One of the most enduring images from the 1992 Olympics is the sight of a beaming Barbara Kendall celebrating madly at the top of the podium.
At 24, the boardsailing great cemented her place in New Zealand Olympic history, becoming the first woman to win gold since Yvette Williams 40 years earlier.
Despite this, she was not even the first in her family to win Olympic gold. Her older brother Bruce had done so four years earlier in Seoul, adding to the bronze medal he picked up at the LA Games in 1984.
Kendall had almost given away hopes of emulating Bruce in winning the Olympic boardsailing competition when she broke her wrist earlier in the year.
Fortunately, the Olympic trials were delayed, giving her time to recover and prepare herself, often by training with Bruce and other top male competitors.
With a less than ideal build-up, Kendall went to Barcelona, where the women's boardsailing class was included in the Olympic programme for the first time, with few expectations.
The young Kiwi established a lead midway through the regatta, but the racing remained tight throughout, with Kendall needing a sixth place or better in the final race to secure the gold medal. She finished third to seal the deal comfortably.
The win kicked off a trifecta of medals for Kendall. She came close to retaining her Olympic title at Savannah during the 1996 Atlanta Games, but eventually had to concede to Lai-Shan Lee, of Hong Kong, after finishing placings of 2-3-6-1-10-5-5-6-2.
The Auckland boardsailor completed her set of Olympic medals by winning bronze in Sydney in 2000, becoming just the third Kiwi behind Mark Todd and Simon Dickie to win medals at three separate Olympics.
There was speculation Kendall might retire at that point, and when she and husband Shayne Bright had their first child, Samantha, in 2001, it seemed even more likely.
Instead Kendall came back to be as dominant as ever, regaining the world crown in 2002 (she had won the title previously in 1998 and 1999) in Thailand at the age of 36, and earning selection for her fourth successive Olympics with two subsequent second placings at world championships.
She should have been in the medal mix in Athens as well, but two devastating results, where she was ruled to have crossed the start line too soon, ultimately cost her. A look at her finishing placings shows just how costly those false starts were: 1-9-27-2-27-5-5-3-1-1-4.
"I definitely feel like I threw away a medal in Athens," said Kendall. "One of [the false starts] was my fault, the other wasn't. It was just about the only time in 15 years I wasn't in the top three at a world championship or Olympic event, so I was shattered."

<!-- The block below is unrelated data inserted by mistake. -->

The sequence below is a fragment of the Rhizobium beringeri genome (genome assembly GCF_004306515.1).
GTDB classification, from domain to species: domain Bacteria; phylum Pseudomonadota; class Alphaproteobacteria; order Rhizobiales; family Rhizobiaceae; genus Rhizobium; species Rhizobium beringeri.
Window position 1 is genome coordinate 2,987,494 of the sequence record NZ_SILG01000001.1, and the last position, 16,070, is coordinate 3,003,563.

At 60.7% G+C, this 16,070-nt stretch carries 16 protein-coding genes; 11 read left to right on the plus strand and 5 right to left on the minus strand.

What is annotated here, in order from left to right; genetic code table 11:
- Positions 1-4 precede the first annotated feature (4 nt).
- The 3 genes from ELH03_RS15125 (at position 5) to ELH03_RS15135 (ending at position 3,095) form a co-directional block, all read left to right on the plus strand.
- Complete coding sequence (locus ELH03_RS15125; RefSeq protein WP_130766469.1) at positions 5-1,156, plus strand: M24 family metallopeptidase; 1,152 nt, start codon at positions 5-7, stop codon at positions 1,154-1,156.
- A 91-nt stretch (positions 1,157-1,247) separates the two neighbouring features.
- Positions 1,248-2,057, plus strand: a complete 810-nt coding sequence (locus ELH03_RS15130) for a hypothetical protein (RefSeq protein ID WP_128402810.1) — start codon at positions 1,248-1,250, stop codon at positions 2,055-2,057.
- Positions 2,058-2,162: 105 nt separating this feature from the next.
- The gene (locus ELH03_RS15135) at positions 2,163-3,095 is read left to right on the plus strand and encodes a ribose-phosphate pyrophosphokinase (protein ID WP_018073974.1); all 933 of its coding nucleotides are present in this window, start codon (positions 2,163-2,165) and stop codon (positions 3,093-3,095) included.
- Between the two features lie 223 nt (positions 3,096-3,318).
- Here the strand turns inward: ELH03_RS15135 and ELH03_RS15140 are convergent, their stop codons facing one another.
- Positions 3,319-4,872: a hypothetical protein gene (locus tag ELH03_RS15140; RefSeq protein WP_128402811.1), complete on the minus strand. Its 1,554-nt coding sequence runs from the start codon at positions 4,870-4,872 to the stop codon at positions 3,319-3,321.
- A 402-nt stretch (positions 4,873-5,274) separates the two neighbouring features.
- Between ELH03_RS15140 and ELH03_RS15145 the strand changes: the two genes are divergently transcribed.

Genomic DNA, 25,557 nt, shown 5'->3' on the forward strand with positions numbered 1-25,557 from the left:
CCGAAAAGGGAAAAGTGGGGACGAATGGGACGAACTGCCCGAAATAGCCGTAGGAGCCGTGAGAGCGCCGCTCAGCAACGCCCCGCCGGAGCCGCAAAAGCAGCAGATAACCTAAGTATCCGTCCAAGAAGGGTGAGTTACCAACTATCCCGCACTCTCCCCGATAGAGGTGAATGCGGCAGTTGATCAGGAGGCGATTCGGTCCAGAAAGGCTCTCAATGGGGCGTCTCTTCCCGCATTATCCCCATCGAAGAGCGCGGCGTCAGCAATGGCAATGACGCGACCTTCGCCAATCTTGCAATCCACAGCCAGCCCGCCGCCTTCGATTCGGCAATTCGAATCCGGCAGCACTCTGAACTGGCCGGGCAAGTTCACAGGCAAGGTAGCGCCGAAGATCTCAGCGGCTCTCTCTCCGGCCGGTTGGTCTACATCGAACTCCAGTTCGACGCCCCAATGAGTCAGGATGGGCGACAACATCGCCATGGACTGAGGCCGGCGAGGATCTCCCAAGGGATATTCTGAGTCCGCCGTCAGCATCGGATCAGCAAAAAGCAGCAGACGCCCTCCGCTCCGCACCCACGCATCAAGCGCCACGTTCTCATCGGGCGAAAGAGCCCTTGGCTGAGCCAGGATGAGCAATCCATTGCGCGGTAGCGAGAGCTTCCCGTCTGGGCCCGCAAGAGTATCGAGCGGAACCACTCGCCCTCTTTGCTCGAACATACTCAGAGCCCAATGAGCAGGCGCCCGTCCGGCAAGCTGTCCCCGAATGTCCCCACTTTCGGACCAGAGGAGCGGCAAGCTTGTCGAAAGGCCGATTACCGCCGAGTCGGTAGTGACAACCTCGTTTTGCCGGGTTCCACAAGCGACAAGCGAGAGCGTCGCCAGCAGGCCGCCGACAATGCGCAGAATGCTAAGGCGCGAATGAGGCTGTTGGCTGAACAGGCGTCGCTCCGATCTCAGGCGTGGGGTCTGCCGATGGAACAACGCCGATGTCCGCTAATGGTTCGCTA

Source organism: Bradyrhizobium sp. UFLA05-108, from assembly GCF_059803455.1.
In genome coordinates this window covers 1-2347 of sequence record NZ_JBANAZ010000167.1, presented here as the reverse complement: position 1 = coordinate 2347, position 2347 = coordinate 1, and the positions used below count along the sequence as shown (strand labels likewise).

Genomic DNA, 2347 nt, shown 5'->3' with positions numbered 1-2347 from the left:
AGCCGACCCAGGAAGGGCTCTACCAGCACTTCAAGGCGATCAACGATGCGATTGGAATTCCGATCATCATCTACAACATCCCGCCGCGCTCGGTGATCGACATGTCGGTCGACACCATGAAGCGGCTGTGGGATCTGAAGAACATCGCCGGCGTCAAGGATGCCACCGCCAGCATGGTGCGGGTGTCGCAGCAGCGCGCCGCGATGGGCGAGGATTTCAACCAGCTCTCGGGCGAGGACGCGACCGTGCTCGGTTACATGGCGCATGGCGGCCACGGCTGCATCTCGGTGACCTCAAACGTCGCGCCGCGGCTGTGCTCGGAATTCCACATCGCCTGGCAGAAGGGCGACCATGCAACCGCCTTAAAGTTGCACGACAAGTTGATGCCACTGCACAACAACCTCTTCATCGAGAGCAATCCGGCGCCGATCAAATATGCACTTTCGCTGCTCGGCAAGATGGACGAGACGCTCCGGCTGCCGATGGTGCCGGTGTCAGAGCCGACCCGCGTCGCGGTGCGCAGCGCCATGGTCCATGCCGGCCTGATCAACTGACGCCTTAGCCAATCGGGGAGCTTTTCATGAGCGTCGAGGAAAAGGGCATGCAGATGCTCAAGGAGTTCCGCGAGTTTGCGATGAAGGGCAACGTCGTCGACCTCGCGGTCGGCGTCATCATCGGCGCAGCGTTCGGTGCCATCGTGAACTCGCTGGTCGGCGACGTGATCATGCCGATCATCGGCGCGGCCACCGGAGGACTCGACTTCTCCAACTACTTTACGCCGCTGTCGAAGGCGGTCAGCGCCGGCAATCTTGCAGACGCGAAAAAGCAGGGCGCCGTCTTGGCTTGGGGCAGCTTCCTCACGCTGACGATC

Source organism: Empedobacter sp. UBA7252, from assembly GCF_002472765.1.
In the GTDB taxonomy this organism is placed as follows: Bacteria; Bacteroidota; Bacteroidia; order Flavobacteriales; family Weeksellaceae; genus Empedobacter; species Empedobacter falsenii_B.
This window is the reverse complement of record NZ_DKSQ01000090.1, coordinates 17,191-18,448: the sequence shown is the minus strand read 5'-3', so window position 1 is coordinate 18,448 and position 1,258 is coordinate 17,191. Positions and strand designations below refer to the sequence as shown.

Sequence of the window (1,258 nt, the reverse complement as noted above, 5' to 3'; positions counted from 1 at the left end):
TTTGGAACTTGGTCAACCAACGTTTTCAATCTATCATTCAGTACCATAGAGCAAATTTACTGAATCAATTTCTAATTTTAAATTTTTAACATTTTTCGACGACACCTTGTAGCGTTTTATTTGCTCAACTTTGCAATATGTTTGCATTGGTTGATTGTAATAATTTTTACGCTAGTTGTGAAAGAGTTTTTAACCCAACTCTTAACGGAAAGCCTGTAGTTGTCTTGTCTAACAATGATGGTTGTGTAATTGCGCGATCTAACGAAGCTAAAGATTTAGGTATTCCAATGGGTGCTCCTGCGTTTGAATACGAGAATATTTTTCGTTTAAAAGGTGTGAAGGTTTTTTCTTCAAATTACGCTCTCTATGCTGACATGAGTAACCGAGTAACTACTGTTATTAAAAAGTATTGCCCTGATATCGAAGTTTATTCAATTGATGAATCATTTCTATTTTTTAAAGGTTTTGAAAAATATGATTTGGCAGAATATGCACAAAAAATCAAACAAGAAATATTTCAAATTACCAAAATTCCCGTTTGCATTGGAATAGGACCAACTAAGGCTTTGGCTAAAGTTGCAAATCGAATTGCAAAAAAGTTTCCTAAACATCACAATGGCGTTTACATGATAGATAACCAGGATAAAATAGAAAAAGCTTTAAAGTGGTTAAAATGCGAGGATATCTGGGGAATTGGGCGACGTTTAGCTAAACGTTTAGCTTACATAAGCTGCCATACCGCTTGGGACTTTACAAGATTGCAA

It was that disappointment that may have been the motivation for Kendall to give it another crack in Beijing, qualifying for her fifth Olympic Games at the age of 40. She finished a creditable sixth at her final Olympic competition in 2008, eventually retiring in 2010 after 24 years at the top of her sport.
Biography: Barbara Kendall
Kendall, New Zealand's only gold medallist in Barcelona, became just the second Kiwi woman behind Yvette Williams in 1952 to win Olympic gold.
Has the full set of Olympic medals, having won silver in Atlanta and bronze in Sydney.
Became the first (and so far, only) New Zealand woman to compete in five Olympic Games when she attended the Beijing Games aged 40.
She was elected an IOC member in July 2011 and now sits on the IOC Athletes' Commission, Woman and Sport Commission and Sport and the Environment Commission.
How we did it
This list was drawn up by expert Herald and Radio Sport journalists from our team covering the Rio Olympics.
It wasn't easy, partly because of the number of fantastic feats over the last century or so and partly because of the difficulty of comparing performances across sports and eras.
The first ground rule was that only gold medallists would be considered. That was tough considering the likes of Nick Willis (silver, 2008), Dick Quax (silver, 1976), Paul Kingsman (bronze, 1988) and Bevan Docherty (silver and bronze, 2004 & 2008) provided some of our most memorable Olympic moments.
We also agreed potential success in Rio wouldn't be taken into account. The list was also restricted to the Summer Olympics, otherwise Annelise Coberger, our only Winter Olympics medallist may have featured quite prominently.
Each member of the panel wrote their own list before we came together to thrash it out five at a time. It was a head-scratcher, but in a good way because it was a celebration of success.
List so far
• No 25: Alan Thompson
• No 24: Norman Read
• No 23: Ted Morgan
• No 22: Sir Russell Coutts
• No 21: Paul MacDonald
• No 20: Hamish Bond and Eric Murray
• No 19: Rob Waddell
• No 18: Bruce Kendall
• No 17: Mahe Drysdale
• No 16: Hamish Carter
• No 15: Sir Murray Halberg
• No 14: The 1976 men's hockey team
• No 13: Sir John Walker
• No 12: Ian Ferguson
• No 11: Sarah Ulmer
• No 10: Jack Lovelock
• No 9: Blyth Tait